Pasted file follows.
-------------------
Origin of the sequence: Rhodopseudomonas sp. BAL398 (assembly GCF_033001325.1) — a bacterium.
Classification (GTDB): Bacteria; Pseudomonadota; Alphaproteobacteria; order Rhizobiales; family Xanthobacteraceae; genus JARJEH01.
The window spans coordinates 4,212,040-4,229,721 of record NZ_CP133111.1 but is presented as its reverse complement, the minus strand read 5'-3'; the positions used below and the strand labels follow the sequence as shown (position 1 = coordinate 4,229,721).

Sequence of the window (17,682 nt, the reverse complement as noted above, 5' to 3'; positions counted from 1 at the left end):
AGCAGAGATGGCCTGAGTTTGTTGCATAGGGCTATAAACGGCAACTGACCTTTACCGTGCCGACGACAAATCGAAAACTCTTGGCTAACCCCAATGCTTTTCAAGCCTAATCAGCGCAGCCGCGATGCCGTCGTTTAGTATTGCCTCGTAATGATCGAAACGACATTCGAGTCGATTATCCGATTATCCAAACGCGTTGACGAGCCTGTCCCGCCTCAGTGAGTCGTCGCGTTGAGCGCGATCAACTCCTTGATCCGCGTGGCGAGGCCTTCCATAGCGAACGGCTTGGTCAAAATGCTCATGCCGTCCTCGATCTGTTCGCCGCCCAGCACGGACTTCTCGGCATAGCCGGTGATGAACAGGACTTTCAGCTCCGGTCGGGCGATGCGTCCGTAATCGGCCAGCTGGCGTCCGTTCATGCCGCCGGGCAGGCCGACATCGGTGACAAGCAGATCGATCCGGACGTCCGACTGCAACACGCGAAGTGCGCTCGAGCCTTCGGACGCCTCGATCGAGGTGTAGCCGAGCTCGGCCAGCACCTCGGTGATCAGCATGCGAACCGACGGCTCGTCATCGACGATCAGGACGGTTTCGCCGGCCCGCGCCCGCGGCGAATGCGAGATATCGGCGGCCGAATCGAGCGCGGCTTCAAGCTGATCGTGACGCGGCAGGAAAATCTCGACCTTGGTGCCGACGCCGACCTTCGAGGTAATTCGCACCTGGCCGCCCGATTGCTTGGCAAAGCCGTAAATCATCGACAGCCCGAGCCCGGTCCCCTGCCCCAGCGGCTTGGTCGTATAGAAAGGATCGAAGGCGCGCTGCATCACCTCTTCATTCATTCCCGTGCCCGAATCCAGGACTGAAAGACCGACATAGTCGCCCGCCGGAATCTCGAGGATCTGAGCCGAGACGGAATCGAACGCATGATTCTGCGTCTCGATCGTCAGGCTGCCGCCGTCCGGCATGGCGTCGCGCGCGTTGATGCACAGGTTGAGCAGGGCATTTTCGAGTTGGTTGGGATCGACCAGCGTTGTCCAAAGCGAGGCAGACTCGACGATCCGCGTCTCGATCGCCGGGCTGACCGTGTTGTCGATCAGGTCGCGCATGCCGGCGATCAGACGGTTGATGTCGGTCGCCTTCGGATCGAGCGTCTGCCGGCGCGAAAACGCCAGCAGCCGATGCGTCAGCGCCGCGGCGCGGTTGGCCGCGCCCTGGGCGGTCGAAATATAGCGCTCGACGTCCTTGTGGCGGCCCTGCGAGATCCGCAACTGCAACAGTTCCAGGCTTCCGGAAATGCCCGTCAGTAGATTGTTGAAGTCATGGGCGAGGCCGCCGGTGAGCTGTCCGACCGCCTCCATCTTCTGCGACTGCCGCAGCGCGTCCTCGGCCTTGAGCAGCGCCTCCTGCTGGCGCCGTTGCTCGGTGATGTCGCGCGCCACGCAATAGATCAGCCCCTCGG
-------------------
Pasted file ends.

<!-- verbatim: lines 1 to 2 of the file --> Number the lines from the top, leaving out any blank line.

Origin of the sequence: Rhodopseudomonas sp. BAL398 (assembly GCF_033001325.1) — a bacterium.
Classification (GTDB): Bacteria; Pseudomonadota; Alphaproteobacteria; order Rhizobiales; family Xanthobacteraceae; genus JARJEH01.